$2,000 stimulus checks back in play after Democrats sweep Georgia Senate runoffs
The $ 2,000 stimulus checks blocked by the Republican-controlled Senate in December are gaining momentum after the Democrats win the two Senate seats in Georgia and will control the chamber.
"One of the first things I want to do when our new Senators sit down is hand over the $ 2,000 checks to the American families," said Chuck Schumer (D-NY), Senate minority chairman who will soon be majority leader will press conference on Wednesday.
The $ 2,000 direct payments would be an increase over the $ 600 direct payments currently distributed, meaning eligible Americans would potentially receive an additional $ 1,400 (plus an additional $ 1,400 per dependent) based on what was passed by Parliament at the end of December adopted laws.
Read More: Everything You Need To Know About The Second Stimulus Payment
The two Democratic candidates Jon Ossoff and Raphael Warnock supported and campaigned for the $ 2,000 checks. President-elect Joe Biden, who supported the Georgia candidates Monday, said, "Your election will end the bloc in Washington."
"That $ 2,000 stimulus check, that money would go straight out the door to help people who are in real trouble," Biden said. "Think what it will mean for your life, put food on the table and pay rent."
President-elect Joe Biden knocks his elbow against Georgia Democratic Senate candidate Jon Ossoff while speaking on behalf of Ossoff and Raphael Warnock during a car campaign in Atlanta, Georgia, USA, ahead of their January 5 runoff elections fights, January 4, 2021. REUTERS / Jonathan Ernst
Senator Bernie Sanders (I-VT), who introduced the $ 2,000 direct payments rule and twice moved a Senate vote - with both attempts blocked by the GOP for a vote - also welcomed the Georgia results.
"Promises have to be kept," tweeted Sanders on Wednesday. "That means not only paying $ 2,000 straight, but an aggressive agenda that recognizes the economic desperation so many Americans face."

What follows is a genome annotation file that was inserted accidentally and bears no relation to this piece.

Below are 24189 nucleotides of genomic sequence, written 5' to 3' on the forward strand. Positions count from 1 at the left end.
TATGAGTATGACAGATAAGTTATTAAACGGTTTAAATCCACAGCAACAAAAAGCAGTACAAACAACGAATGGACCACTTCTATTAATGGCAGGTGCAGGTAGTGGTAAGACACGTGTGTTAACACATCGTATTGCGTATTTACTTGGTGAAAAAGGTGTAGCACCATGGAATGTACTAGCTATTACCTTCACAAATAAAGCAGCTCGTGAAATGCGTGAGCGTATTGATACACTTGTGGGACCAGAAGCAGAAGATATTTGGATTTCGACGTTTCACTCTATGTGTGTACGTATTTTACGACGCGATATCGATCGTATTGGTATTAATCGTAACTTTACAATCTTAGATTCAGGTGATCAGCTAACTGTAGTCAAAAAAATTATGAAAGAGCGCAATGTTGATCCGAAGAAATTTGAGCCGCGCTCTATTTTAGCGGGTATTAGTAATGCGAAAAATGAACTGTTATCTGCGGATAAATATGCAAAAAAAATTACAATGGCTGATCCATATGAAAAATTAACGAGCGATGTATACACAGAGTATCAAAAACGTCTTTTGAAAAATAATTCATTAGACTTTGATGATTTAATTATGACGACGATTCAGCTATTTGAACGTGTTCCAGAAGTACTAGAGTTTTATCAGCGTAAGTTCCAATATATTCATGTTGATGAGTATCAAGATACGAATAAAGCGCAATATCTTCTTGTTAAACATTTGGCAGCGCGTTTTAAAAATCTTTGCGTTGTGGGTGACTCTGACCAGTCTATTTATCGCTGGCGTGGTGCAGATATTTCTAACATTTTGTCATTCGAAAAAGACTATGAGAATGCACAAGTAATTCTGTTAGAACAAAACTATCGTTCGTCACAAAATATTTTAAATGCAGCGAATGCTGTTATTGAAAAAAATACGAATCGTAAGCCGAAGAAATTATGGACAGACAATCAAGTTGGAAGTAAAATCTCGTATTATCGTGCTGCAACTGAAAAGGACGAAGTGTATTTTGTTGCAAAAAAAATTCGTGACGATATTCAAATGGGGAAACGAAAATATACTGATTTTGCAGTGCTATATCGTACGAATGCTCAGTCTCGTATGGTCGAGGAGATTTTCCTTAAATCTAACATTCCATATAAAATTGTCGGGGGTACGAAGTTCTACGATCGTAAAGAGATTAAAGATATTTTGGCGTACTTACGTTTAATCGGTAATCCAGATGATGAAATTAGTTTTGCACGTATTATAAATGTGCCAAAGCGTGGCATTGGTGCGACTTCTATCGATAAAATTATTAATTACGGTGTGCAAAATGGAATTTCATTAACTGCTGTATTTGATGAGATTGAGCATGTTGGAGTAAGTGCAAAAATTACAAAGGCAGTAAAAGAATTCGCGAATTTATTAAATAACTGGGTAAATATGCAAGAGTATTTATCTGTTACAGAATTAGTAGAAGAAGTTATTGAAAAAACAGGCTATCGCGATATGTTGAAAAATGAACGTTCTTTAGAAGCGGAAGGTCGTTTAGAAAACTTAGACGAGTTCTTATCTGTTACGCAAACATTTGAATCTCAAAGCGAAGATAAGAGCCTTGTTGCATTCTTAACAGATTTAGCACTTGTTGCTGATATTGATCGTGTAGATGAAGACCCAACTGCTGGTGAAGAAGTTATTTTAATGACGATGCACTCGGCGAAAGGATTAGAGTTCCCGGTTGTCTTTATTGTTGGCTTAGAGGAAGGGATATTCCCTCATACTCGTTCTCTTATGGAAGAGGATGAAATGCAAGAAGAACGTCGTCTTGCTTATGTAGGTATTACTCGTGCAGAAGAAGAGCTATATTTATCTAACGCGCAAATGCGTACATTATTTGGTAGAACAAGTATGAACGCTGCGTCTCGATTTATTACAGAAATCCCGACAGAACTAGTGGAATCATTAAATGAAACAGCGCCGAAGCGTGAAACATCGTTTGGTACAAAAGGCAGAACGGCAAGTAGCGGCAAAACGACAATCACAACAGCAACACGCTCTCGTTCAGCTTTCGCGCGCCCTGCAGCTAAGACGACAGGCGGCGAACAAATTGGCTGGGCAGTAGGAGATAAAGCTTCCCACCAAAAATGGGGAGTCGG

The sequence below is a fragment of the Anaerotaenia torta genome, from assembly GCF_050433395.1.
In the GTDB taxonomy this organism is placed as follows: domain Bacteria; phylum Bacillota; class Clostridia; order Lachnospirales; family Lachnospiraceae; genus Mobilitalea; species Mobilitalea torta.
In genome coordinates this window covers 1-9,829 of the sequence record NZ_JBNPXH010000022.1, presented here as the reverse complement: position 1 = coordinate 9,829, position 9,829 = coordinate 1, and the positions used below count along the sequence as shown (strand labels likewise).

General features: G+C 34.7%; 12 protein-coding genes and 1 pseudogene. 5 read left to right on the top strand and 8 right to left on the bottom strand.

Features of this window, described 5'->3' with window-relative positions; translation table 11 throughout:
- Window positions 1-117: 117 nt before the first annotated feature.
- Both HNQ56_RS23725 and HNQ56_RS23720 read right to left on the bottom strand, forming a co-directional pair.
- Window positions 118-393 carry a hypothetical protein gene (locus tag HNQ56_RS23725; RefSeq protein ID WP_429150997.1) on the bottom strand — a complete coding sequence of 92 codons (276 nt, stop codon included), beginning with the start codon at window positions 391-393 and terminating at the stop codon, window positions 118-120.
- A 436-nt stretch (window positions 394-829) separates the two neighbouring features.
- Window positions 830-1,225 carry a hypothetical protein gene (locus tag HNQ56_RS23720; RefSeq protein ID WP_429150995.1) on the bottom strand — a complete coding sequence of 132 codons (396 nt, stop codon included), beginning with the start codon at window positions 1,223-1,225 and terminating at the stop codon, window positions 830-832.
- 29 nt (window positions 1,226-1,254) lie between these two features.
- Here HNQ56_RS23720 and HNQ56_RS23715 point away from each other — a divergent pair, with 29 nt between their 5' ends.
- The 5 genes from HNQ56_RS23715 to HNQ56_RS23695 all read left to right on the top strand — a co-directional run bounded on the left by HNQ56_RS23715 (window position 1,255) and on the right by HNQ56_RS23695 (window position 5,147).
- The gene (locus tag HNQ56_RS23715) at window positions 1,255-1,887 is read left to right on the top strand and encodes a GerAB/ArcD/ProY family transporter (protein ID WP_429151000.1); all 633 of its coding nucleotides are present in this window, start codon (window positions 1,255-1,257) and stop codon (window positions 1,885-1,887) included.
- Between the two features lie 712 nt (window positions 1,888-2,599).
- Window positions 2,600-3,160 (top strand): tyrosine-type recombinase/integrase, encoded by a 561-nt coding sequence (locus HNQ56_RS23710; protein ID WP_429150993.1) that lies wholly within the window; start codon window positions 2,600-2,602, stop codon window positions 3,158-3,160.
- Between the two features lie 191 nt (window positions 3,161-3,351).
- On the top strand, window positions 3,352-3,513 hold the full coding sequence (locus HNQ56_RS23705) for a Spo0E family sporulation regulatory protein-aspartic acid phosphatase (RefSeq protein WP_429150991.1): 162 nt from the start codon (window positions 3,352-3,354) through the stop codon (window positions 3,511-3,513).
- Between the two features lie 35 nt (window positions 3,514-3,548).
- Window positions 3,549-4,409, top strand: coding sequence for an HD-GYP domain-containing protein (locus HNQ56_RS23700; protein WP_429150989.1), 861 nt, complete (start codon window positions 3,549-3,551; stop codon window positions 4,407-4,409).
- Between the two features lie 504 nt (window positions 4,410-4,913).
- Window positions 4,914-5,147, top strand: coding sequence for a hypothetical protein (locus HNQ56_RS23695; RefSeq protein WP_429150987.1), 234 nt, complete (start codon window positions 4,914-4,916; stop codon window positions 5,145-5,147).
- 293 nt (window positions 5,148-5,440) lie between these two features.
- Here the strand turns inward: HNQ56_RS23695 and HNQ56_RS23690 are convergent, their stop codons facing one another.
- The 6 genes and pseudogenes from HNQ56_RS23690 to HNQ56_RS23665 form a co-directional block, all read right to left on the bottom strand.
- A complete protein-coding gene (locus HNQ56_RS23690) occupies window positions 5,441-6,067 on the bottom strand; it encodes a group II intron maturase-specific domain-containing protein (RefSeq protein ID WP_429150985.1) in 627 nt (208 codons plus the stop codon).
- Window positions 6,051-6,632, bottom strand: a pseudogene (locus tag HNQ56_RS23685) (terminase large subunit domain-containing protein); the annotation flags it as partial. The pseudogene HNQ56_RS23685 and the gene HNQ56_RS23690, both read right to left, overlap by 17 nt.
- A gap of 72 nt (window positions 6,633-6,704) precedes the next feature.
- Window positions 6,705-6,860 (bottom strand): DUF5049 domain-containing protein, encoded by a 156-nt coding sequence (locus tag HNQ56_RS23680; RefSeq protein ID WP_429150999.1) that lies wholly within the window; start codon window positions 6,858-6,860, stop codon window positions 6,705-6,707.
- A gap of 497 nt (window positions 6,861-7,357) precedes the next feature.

Read more: This means the new coronavirus stimulus offering for your wallet
The slim majority that the Senate Democrats would have would allow them to put stimulus laws to the vote, but they would still need 60 votes - as a filibuster is likely - to pass such laws, which means that 10 Republicans have to register.
"It definitely makes it a lot easier to get at least one stimulus bill in the Senate," Mark Harkins, a former congressional staff member and senior fellow at the Government Affairs Institute in Georgetown, told Yahoo Money. "Majority Leader McConnell seemed to be the main obstacle to that."
"A precarious balancing act"
President Trump called for the stimulus check amount to be increased from $ 600 to $ 2,000 in December, with the $ 900 billion stimulus deal on hold for three days before it was legally signed. That same month, the House overwhelmingly passed legislation to increase the direct payments in the original bill to $ 2,000.
While Democratic leaders are loudly in favor of more stimulus checks, they haven't yet said whether they will try to incorporate the provision into a larger stimulus deal or pass it as separate legislation.
“The trouble is, it's not just the $ 2,000 [checks], it's a certain amount of money, in addition to the incentive. There were a lot of other things that the Democrats left out, ”Harkins said. "There is still a precarious balancing act that an alleged leader, Schumer, would have to work through to get a bill through."
Stand-alone incentive review legislation could be easier to get the Senate through and get the 60 required votes, with numerous Republican Senators backing the provision. But Democrats may want to add aid to state and local governments in the next potential bailout bill after compromising the provision and banning it from the recent economic agreement.
However, a bill with a higher price and such provisions could mean less support from the Republican legislature. The GOP previously referred to state and local aid as a "bailout for the blue state," but that could change when bill comes before them, Harkins said.
"That was a great topic of conversation to keep it off the ground," he said. "But as soon as there is actually a vote and the senators have to explain why the Senators of the Republican Party refuse to help their states, it will be more difficult."
Denitsa is a writer for Yahoo Finance and Cashay, a new personal finance website. Follow her on Twitter @denitsa_tsekova.
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